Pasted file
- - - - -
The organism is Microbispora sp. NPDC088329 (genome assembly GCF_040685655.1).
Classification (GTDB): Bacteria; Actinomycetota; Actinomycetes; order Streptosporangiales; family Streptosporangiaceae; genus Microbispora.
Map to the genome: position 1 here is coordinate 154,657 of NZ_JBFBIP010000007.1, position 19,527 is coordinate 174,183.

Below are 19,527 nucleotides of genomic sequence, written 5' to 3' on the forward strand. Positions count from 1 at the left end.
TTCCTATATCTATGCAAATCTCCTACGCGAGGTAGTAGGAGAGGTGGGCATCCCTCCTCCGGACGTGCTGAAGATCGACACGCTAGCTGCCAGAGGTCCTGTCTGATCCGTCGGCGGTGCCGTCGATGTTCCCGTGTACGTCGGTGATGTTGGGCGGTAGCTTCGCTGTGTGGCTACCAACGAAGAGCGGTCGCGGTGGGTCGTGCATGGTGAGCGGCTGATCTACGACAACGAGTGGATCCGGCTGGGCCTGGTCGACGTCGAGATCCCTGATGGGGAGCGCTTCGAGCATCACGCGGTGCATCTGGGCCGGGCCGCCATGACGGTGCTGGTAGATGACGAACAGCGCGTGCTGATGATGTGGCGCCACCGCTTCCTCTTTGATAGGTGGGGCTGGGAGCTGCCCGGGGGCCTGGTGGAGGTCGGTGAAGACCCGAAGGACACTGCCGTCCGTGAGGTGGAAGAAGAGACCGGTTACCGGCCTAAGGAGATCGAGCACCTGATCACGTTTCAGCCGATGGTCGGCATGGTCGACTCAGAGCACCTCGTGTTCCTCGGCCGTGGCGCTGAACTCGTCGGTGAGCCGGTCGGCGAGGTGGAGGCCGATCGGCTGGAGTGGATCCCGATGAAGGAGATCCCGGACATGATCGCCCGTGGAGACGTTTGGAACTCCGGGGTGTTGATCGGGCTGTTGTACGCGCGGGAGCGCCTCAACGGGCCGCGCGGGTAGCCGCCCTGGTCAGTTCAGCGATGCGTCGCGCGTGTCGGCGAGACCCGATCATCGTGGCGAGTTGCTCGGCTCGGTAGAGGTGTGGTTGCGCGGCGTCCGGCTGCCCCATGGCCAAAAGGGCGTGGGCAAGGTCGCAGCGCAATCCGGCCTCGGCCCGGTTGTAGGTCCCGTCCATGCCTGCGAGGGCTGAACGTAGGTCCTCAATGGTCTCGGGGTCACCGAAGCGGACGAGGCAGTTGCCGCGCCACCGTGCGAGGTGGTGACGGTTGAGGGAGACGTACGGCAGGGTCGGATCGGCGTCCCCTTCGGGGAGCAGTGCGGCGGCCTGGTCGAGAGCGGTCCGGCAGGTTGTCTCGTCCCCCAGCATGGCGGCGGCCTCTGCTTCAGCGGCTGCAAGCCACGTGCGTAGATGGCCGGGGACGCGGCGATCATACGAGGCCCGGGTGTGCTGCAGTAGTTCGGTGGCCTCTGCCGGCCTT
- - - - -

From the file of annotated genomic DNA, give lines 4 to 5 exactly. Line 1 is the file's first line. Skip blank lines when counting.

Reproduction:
Below are 19,527 nucleotides of genomic sequence, written 5' to 3' on the forward strand. Positions count from 1 at the left end.
TTCCTATATCTATGCAAATCTCCTACGCGAGGTAGTAGGAGAGGTGGGCATCCCTCCTCCGGACGTGCTGAAGATCGACACGCTAGCTGCCAGAGGTCCTGTCTGATCCGTCGGCGGTGCCGTCGATGTTCCCGTGTACGTCGGTGATGTTGGGCGGTAGCTTCGCTGTGTGGCTACCAACGAAGAGCGGTCGCGGTGGGTCGTGCATGGTGAGCGGCTGATCTACGACAACGAGTGGATCCGGCTGGGCCTGGTCGACGTCGAGATCCCTGATGGGGAGCGCTTCGAGCATCACGCGGTGCATCTGGGCCGGGCCGCCATGACGGTGCTGGTAGATGACGAACAGCGCGTGCTGATGATGTGGCGCCACCGCTTCCTCTTTGATAGGTGGGGCTGGGAGCTGCCCGGGGGCCTGGTGGAGGTCGGTGAAGACCCGAAGGACACTGCCGTCCGTGAGGTGGAAGAAGAGACCGGTTACCGGCCTAAGGAGATCGAGCACCTGATCACGTTTCAGCCGATGGTCGGCATGGTCGACTCAGAGCACCTCGTGTTCCTCGGCCGTGGCGCTGAACTCGTCGGTGAGCCGGTCGGCGAGGTGGAGGCCGATCGGCTGGAGTGGATCCCGATGAAGGAGATCCCGGACATGATCGCCCGTGGAGACGTTTGGAACTCCGGGGTGTTGATCGGGCTGTTGTACGCGCGGGAGCGCCTCAACGGGCCGCGCGGGTAGCCGCCCTGGTCAGTTCAGCGATGCGTCGCGCGTGTCGGCGAGACCCGATCATCGTGGCGAGTTGCTCGGCTCGGTAGAGGTGTGGTTGCGCGGCGTCCGGCTGCCCCATGGCCAAAAGGGCGTGGGCAAGGTCGCAGCGCAATCCGGCCTCGGCCCGGTTGTAGGTCCCGTCCATGCCTGCGAGGGCTGAACGTAGGTCCTCAATGGTCTCGGGGTCACCGAAGCGGACGAGGCAGTTGCCGCGCCACCGTGCGAGGTGGTGACGGTTGAGGGAGACGTACGGCAGGGTCGGATCGGCGTCCCCTTCGGGGAGCAGTGCGGCGGCCTGGTCGAGAGCGGTCCGGCAGGTTGTCTCGTCCCCCAGCATGGCGGCGGCCTCTGCTTCAGCGGCTGCAAGCCACGTGCGTAGATGGCCGGGGACGCGGCGATCATACGAGGCCCGGGTGTGCTGCAGTAGTTCGGTGGCCTCTGCCGGCCTT